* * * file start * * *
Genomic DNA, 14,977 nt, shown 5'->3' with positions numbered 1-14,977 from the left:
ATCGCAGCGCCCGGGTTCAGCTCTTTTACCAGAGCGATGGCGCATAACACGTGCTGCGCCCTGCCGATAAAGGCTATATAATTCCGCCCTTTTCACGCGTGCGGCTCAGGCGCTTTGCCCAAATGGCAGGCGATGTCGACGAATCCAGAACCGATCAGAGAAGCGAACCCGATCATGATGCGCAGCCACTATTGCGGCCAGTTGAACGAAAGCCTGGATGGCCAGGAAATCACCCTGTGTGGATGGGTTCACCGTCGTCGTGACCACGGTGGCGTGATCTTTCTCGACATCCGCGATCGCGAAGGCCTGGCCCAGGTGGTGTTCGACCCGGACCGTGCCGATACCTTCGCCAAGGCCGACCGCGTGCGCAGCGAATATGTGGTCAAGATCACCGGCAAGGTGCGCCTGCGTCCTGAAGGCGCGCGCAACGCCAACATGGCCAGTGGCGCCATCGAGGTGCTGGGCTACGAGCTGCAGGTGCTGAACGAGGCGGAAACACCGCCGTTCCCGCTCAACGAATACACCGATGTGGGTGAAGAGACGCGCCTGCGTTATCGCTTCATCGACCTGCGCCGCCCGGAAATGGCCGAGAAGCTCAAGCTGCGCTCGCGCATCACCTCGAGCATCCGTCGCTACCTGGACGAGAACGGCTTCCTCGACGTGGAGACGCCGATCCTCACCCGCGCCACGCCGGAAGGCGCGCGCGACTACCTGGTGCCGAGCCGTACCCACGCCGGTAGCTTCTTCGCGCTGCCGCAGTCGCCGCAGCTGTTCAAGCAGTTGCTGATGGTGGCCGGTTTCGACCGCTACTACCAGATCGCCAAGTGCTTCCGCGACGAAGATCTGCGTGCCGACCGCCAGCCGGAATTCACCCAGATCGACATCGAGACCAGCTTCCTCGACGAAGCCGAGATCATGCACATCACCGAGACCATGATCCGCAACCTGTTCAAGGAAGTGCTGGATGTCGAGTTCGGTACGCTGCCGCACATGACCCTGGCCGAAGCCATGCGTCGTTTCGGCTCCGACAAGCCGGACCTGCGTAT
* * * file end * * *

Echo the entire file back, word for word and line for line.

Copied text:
Genomic DNA, 14,977 nt, shown 5'->3' with positions numbered 1-14,977 from the left:
ATCGCAGCGCCCGGGTTCAGCTCTTTTACCAGAGCGATGGCGCATAACACGTGCTGCGCCCTGCCGATAAAGGCTATATAATTCCGCCCTTTTCACGCGTGCGGCTCAGGCGCTTTGCCCAAATGGCAGGCGATGTCGACGAATCCAGAACCGATCAGAGAAGCGAACCCGATCATGATGCGCAGCCACTATTGCGGCCAGTTGAACGAAAGCCTGGATGGCCAGGAAATCACCCTGTGTGGATGGGTTCACCGTCGTCGTGACCACGGTGGCGTGATCTTTCTCGACATCCGCGATCGCGAAGGCCTGGCCCAGGTGGTGTTCGACCCGGACCGTGCCGATACCTTCGCCAAGGCCGACCGCGTGCGCAGCGAATATGTGGTCAAGATCACCGGCAAGGTGCGCCTGCGTCCTGAAGGCGCGCGCAACGCCAACATGGCCAGTGGCGCCATCGAGGTGCTGGGCTACGAGCTGCAGGTGCTGAACGAGGCGGAAACACCGCCGTTCCCGCTCAACGAATACACCGATGTGGGTGAAGAGACGCGCCTGCGTTATCGCTTCATCGACCTGCGCCGCCCGGAAATGGCCGAGAAGCTCAAGCTGCGCTCGCGCATCACCTCGAGCATCCGTCGCTACCTGGACGAGAACGGCTTCCTCGACGTGGAGACGCCGATCCTCACCCGCGCCACGCCGGAAGGCGCGCGCGACTACCTGGTGCCGAGCCGTACCCACGCCGGTAGCTTCTTCGCGCTGCCGCAGTCGCCGCAGCTGTTCAAGCAGTTGCTGATGGTGGCCGGTTTCGACCGCTACTACCAGATCGCCAAGTGCTTCCGCGACGAAGATCTGCGTGCCGACCGCCAGCCGGAATTCACCCAGATCGACATCGAGACCAGCTTCCTCGACGAAGCCGAGATCATGCACATCACCGAGACCATGATCCGCAACCTGTTCAAGGAAGTGCTGGATGTCGAGTTCGGTACGCTGCCGCACATGACCCTGGCCGAAGCCATGCGTCGTTTCGGCTCCGACAAGCCGGACCTGCGTAT